20. In my opinion, the IPA was not withdrawn simplicitor. Liberty was sought to agitate her contentions as permitted by law. The court did not foreclose the right of the plaintiff to take steps for adjudication of her contentions. If one were to look closely at the order dated 24.04.2015, it becomes manifest that it dealt with grant of liberty to file the present suit. Liberty was granted to take appropriate legal remedy. The petitioner has not been able to spell out as to what other legal remedy would be available to the plaintiff to agitate her rights other than by means of filing the present suit. It is quite clear that the court while granting permission to withdraw the IPA had granted liberty to file the present suit. Hence, in my opinion, it cannot on a reading of the plaint and the accompanying documents be concluded that the suit is barred under Order 23 Rule 1(3) CPC.


21. The next contention urged is regarding the suit being barred by limitation. The issue of limitation normally is a mixed question of law and fact. As per the plaint, the cause of action arose in favour of the plaintiff and against the defendant on 29.07.2012 when the defendant first denied the relationship with the plaintiff and replied to the legal notice dated 23.07.2012 sent by the attorney of the plaintiff. What defendant No.1/the petitioner has urged is that the date of the reply to the notice is 28.07.2012 and not 29.07.2012.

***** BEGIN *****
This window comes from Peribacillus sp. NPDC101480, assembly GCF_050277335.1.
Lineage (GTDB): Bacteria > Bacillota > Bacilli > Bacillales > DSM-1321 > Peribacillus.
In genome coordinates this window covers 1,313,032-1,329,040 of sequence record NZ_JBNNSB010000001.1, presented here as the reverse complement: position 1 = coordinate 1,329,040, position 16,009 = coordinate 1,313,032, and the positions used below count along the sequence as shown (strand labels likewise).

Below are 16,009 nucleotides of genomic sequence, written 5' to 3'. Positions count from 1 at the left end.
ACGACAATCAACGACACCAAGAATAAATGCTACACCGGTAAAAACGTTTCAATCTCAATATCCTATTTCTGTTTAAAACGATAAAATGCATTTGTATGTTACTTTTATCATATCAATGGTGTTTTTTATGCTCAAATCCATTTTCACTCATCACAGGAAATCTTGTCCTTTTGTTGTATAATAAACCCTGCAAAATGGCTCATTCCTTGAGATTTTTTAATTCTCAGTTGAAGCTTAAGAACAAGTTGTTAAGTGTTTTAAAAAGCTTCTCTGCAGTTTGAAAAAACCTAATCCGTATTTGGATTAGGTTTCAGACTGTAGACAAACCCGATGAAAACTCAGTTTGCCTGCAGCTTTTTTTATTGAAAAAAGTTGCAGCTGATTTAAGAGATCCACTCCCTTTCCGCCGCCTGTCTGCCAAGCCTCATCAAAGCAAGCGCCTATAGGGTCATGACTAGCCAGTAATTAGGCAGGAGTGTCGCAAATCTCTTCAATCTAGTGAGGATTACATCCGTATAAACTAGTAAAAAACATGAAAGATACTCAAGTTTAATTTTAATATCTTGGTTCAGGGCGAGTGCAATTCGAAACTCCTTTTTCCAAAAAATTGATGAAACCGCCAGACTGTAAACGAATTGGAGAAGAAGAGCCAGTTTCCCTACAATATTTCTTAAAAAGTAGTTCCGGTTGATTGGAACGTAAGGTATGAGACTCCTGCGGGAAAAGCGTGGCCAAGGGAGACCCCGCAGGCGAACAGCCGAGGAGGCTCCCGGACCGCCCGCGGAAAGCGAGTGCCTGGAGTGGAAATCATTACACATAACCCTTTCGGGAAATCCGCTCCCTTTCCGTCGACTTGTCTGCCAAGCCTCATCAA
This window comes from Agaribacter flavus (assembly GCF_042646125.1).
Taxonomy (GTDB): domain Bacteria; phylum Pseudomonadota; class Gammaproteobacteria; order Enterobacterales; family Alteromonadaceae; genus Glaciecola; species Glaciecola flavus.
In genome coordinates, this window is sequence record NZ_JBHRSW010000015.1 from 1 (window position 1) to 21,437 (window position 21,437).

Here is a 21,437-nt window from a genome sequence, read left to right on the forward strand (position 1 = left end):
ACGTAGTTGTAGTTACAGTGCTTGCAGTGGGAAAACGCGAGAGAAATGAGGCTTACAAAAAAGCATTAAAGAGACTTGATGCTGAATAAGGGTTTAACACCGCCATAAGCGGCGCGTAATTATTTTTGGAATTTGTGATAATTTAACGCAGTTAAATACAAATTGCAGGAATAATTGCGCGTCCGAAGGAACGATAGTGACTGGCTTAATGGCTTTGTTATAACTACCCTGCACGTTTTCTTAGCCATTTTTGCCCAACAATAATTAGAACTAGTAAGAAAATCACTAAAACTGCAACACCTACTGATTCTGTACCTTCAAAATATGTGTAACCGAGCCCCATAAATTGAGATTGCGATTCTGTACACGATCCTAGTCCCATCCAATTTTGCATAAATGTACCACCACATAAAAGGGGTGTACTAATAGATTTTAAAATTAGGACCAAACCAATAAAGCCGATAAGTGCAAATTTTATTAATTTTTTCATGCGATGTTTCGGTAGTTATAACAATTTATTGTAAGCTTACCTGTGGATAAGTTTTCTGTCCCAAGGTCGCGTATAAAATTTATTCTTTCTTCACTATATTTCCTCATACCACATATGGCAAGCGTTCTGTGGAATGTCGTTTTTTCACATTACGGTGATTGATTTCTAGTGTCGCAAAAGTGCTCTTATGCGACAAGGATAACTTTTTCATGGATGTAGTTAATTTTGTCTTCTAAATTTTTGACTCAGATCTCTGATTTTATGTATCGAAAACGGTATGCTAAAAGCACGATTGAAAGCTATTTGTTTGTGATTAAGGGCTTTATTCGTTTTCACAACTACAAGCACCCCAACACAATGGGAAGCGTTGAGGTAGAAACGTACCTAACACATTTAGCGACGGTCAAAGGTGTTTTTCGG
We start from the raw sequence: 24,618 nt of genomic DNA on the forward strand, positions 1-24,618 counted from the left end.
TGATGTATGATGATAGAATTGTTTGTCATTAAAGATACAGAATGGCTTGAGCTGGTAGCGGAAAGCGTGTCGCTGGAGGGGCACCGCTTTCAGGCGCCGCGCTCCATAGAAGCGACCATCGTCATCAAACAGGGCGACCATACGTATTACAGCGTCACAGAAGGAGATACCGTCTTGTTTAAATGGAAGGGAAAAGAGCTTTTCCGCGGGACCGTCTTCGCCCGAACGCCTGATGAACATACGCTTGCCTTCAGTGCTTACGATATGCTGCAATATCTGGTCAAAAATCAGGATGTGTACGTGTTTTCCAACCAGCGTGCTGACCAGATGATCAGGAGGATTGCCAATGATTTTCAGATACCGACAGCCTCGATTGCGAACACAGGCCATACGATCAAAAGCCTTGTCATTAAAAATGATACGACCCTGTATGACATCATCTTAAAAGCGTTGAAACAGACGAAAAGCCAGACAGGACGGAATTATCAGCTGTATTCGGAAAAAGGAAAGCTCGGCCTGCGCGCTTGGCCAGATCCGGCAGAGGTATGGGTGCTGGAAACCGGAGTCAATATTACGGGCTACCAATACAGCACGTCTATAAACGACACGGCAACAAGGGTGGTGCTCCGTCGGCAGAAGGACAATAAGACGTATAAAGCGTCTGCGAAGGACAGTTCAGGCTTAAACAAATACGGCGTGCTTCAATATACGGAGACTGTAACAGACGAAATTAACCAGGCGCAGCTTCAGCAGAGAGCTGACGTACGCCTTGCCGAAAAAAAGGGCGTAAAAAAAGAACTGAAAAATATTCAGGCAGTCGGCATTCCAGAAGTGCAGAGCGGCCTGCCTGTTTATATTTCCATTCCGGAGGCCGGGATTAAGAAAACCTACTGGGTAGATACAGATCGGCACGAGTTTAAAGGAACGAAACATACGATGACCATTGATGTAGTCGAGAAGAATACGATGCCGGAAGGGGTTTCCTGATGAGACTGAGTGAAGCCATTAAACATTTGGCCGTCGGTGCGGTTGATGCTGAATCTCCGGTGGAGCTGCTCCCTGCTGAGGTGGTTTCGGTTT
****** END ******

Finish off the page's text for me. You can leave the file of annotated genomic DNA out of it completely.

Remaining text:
22. It is settled legal position that limitation is a mixed question of law and fact. In Panchanan Dhara & Ors. v. Monmatha Nath Maity (Dead) Through LRs. & Another, (2006) 5 SCC 340, the Supreme Court held as follows:
“20. Contention of Mr.Mishra as regards the applicability of the first or the second part of Article 54 of the Limitation Act will have to be judged having regard to the aforementioned findings of fact. A plea of limitation is a mixed question of law and fact. The question as to whether a suit for specific performance of contract will be barred by limitation or not would not only depend upon the nature of the agreement but also on the conduct of the parties and also as to how they understood the terms and conditions of the agreement…..”
23. The Supreme Court in Ramesh B.Desai & Ors. v. Bipin Vadilal Mehta & Ors., AIR 2006 SC 3672, held as follows:
“19. A plea of limitation cannot be decided as an abstract principle of law divorced from facts as in every case the starting point of limitation has to be ascertained which is entirely a question of facts. A plea of limitation is a mixed question of law and fact……”
24. The petitioner has raised issues as noted above regarding the date of commencement of the period of limitation. This is a factual controversy. That apart, issue of Section 14 of the Limitation Act may also arise keeping in view the fact that the plaintiff had earlier filed an Indigent Person Application. These are all issues which cannot be adjudicated upon while deciding an application under Order 7 Rule 11 CPC. It is only after parties have led their evidence that the court would be in a position to factually determine as to whether the claim in the plaint is barred by limitation.
25. In my opinion, the trial court has rightly rejected the application of defendant No.1 under Order 7 Rule 11 CPC. There are no grounds made out for this court to interfere with the said order under its powers of revision. Present petition is dismissed. Interim order stands vacated. All pending applications, if any, also stand dismissed.